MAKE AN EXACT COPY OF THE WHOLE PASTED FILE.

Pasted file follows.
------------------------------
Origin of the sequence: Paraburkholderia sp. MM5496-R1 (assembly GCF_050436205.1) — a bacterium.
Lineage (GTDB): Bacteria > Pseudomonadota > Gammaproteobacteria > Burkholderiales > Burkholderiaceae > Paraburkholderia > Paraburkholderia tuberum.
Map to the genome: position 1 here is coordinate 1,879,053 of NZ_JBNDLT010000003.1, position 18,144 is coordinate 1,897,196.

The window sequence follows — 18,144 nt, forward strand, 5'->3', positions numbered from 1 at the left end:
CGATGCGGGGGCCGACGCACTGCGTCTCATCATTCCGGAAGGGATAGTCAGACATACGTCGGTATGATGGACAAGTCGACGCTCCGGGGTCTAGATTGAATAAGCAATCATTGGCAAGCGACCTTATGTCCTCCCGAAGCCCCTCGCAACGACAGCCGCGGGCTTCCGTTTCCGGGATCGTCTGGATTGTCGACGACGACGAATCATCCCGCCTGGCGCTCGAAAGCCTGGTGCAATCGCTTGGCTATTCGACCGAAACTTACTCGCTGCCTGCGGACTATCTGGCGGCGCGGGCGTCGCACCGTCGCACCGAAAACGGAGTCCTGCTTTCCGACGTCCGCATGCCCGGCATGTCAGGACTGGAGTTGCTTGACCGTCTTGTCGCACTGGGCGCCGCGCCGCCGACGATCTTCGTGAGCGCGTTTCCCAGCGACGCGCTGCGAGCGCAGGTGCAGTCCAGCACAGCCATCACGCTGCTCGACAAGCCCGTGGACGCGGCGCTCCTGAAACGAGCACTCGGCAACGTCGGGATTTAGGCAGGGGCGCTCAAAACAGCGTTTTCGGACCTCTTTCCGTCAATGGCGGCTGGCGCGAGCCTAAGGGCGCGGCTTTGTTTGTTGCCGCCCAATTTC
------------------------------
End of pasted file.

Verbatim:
Origin of the sequence: Paraburkholderia sp. MM5496-R1 (assembly GCF_050436205.1) — a bacterium.
Lineage (GTDB): Bacteria > Pseudomonadota > Gammaproteobacteria > Burkholderiales > Burkholderiaceae > Paraburkholderia > Paraburkholderia tuberum.
Map to the genome: position 1 here is coordinate 1,879,053 of NZ_JBNDLT010000003.1, position 18,144 is coordinate 1,897,196.

The window sequence follows — 18,144 nt, forward strand, 5'->3', positions numbered from 1 at the left end:
CGATGCGGGGGCCGACGCACTGCGTCTCATCATTCCGGAAGGGATAGTCAGACATACGTCGGTATGATGGACAAGTCGACGCTCCGGGGTCTAGATTGAATAAGCAATCATTGGCAAGCGACCTTATGTCCTCCCGAAGCCCCTCGCAACGACAGCCGCGGGCTTCCGTTTCCGGGATCGTCTGGATTGTCGACGACGACGAATCATCCCGCCTGGCGCTCGAAAGCCTGGTGCAATCGCTTGGCTATTCGACCGAAACTTACTCGCTGCCTGCGGACTATCTGGCGGCGCGGGCGTCGCACCGTCGCACCGAAAACGGAGTCCTGCTTTCCGACGTCCGCATGCCCGGCATGTCAGGACTGGAGTTGCTTGACCGTCTTGTCGCACTGGGCGCCGCGCCGCCGACGATCTTCGTGAGCGCGTTTCCCAGCGACGCGCTGCGAGCGCAGGTGCAGTCCAGCACAGCCATCACGCTGCTCGACAAGCCCGTGGACGCGGCGCTCCTGAAACGAGCACTCGGCAACGTCGGGATTTAGGCAGGGGCGCTCAAAACAGCGTTTTCGGACCTCTTTCCGTCAATGGCGGCTGGCGCGAGCCTAAGGGCGCGGCTTTGTTTGTTGCCGCCCAATTTC